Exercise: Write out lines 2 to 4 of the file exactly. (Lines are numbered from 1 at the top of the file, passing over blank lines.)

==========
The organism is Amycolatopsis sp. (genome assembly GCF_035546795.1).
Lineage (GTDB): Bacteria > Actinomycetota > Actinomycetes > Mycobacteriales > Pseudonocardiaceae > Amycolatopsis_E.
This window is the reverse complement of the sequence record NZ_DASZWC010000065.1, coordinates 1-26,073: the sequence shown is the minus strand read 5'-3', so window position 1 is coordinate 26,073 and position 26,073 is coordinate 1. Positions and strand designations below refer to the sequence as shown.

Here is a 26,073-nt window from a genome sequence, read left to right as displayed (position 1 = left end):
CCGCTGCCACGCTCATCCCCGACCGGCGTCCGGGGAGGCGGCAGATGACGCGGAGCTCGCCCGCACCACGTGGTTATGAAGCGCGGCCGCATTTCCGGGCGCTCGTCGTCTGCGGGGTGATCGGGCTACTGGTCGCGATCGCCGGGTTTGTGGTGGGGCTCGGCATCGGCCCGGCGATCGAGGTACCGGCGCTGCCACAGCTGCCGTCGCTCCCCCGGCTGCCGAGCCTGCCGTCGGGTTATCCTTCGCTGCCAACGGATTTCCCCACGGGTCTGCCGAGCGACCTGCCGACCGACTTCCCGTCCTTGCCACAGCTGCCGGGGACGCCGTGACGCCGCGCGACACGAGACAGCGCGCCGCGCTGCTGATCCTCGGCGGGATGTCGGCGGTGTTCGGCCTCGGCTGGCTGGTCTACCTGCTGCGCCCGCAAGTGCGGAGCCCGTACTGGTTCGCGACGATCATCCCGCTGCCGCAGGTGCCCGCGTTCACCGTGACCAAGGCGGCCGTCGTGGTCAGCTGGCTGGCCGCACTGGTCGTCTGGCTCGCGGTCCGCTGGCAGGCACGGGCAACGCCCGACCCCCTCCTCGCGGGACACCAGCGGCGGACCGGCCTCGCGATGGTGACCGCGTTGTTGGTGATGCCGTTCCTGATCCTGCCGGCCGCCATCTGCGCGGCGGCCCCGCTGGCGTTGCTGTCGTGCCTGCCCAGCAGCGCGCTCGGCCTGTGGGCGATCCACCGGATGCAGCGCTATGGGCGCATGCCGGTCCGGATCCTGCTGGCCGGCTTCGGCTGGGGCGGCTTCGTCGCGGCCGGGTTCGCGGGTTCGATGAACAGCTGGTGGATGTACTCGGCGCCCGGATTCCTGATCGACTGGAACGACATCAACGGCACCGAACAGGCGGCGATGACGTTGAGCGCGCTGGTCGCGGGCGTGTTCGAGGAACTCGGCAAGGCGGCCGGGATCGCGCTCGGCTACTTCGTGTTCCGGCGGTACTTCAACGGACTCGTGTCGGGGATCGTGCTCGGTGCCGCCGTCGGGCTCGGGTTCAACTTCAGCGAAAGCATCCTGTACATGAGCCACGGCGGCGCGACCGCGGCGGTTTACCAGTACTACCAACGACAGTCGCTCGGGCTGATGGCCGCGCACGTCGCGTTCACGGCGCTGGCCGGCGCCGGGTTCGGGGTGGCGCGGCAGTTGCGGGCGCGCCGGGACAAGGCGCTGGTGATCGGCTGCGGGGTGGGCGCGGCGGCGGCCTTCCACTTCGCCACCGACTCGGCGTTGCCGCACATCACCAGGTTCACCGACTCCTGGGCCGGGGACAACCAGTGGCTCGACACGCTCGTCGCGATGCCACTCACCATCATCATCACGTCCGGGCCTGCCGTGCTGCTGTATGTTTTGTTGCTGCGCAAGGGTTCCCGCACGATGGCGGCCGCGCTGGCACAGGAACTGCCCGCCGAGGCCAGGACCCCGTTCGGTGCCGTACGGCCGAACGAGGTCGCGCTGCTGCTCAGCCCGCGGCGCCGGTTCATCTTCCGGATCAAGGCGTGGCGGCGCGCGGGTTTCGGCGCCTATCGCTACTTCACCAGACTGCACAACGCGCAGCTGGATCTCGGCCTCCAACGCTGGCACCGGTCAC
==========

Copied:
Lineage (GTDB): Bacteria > Actinomycetota > Actinomycetes > Mycobacteriales > Pseudonocardiaceae > Amycolatopsis_E.
This window is the reverse complement of the sequence record NZ_DASZWC010000065.1, coordinates 1-26,073: the sequence shown is the minus strand read 5'-3', so window position 1 is coordinate 26,073 and position 26,073 is coordinate 1. Positions and strand designations below refer to the sequence as shown.

Here is a 26,073-nt window from a genome sequence, read left to right as displayed (position 1 = left end):